Glade students get extra push in time for test
By Rebecca Burk / L’Observateur / March 25, 1998
LAPLACE – St. John the Baptist Parish students are preparing to score highon LEAP and IOWA tests that will be given Monday.
Schools have been implementing two-week after-school assistance programs to tutor students who are having trouble in math, reading and language arts, said Glade Assistant Principal Deola Kendrick-Ellis.
The programs are four afternoons a week and last two hours each.
Students are recommended for the program, but it is not mandatory they participate. “We look at test scores and get input from teachers,”Kendrick-Ellis said. “We want to motivate the students to do better on allof their tests and to better themselves.”Kendrick-Ellis said about 100 students at Glade School are participating in the after-school assistance program.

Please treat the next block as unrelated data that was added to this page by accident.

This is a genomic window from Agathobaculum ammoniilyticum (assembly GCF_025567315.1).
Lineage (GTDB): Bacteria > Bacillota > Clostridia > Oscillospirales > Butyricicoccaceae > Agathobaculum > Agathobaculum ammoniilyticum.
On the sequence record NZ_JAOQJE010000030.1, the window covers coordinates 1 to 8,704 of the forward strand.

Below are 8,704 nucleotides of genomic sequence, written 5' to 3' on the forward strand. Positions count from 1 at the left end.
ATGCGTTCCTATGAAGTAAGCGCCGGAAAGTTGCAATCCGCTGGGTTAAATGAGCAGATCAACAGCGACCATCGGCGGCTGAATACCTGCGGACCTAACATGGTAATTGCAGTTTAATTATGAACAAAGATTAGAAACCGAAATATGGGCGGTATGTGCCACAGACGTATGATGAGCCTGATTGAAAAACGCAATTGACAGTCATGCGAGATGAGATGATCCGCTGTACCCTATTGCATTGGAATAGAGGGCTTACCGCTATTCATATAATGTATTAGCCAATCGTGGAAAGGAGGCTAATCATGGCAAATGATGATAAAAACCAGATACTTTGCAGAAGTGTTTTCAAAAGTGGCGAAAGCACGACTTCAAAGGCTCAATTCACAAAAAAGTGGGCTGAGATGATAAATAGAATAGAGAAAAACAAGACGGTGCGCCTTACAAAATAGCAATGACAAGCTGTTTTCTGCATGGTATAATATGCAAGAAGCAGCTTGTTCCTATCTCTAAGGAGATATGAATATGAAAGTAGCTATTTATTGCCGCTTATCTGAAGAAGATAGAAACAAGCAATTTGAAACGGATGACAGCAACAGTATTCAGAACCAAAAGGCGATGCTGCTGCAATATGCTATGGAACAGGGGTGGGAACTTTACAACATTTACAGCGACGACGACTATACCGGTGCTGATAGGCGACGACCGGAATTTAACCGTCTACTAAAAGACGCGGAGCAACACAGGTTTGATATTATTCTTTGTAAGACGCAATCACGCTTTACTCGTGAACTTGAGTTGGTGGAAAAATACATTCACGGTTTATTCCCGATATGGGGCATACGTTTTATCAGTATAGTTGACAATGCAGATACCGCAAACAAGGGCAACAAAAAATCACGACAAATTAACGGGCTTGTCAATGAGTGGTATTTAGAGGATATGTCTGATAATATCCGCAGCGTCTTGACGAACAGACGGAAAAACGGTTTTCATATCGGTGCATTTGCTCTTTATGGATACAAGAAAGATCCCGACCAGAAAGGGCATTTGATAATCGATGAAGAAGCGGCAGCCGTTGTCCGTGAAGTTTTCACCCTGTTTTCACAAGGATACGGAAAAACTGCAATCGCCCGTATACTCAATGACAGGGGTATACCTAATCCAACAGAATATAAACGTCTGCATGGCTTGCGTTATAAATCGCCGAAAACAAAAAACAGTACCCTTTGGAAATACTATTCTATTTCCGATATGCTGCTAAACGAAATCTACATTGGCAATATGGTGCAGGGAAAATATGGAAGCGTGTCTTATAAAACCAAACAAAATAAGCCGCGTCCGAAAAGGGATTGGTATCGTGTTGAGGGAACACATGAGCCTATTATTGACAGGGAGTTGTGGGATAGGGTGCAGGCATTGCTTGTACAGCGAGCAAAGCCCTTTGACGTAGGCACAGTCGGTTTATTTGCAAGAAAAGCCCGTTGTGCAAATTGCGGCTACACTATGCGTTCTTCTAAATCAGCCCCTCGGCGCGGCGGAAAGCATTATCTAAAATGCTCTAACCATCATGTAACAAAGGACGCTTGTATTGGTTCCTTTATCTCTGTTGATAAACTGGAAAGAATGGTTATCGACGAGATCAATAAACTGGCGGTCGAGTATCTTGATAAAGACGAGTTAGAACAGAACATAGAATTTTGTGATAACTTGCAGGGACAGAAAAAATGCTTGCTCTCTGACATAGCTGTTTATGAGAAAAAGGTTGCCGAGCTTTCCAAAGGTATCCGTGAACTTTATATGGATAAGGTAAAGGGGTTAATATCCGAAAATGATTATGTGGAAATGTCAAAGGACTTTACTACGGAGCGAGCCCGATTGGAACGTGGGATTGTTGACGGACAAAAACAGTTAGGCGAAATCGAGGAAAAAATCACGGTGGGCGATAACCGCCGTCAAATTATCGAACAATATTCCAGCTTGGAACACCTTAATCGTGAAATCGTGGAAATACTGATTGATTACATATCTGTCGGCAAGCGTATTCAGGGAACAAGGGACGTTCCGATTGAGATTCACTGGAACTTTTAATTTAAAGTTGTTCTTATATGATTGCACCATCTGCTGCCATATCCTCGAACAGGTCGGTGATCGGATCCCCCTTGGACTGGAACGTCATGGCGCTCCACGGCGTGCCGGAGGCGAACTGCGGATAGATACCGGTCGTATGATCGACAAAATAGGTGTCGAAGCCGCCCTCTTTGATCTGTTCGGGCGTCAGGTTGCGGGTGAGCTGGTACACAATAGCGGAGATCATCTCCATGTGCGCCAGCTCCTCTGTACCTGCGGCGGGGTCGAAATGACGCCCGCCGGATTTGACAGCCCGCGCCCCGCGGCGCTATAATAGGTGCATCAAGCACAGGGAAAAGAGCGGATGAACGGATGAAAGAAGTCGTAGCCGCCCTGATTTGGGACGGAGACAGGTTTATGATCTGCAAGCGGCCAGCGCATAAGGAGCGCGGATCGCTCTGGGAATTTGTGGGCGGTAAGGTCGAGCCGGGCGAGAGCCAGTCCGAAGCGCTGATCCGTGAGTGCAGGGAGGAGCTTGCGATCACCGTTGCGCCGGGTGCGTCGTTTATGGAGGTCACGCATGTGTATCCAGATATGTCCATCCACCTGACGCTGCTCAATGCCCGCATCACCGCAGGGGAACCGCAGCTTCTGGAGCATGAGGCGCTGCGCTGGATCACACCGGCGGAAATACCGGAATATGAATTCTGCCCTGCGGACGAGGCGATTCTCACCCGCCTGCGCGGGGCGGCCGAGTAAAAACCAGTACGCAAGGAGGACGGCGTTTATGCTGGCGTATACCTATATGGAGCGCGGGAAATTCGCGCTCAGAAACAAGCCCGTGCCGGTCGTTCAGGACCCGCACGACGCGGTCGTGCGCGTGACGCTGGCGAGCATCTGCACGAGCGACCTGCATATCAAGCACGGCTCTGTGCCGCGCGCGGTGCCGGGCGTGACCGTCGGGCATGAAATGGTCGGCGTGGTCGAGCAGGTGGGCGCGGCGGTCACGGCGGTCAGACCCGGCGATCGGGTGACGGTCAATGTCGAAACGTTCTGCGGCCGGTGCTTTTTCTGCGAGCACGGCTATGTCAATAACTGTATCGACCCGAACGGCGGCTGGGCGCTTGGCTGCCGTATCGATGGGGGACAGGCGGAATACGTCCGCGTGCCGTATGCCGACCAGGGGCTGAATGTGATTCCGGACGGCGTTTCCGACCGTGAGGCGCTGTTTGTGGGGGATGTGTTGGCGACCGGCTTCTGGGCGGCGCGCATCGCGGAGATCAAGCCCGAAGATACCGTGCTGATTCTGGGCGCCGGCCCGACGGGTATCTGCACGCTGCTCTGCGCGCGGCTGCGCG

Fourth-, sixth- and eighth-graders will take the IOWA test and third-, fifth- and seventh-graders will take the LEAP test.
In addition to the after-school assistance program, one Glade teacher thought a motivational speaker would be a great way to boost morale and test scores. So Mary Pierre, junior high teacher, got Stan Schofield, amotivational speaker who has spoken across the nation and worked with a variety of school districts to speak to the sixth-, seventh- and eighth- graders.
Schofield, former Second Ward High School (now West St. John High)football coach, got a rousing response from the loudly cheering crowd of students.
He warned them of the dangers of choosing the wrong things in life.
“Everything that looks good to you, trust me, is not good for you,” he said.
Pierre thinks the students got a lot from Schofield.
“I certainly think they will be encouraged to do well on the IOWA and the LEAP tests,” she said. “He’s a great motivator.””He definitely has their attention,” Kendrick-Ellis said among laughter and screams of agreement with Schofield’s speech. “Sometimes you don’tget that because the kids get bored, but he has their attention.”Pierre added that Schofield’s speech, which delved into things besides making good grades, helped the students with other problems.
“We wanted to stress self-discipline and respect, too,” Pierre said.
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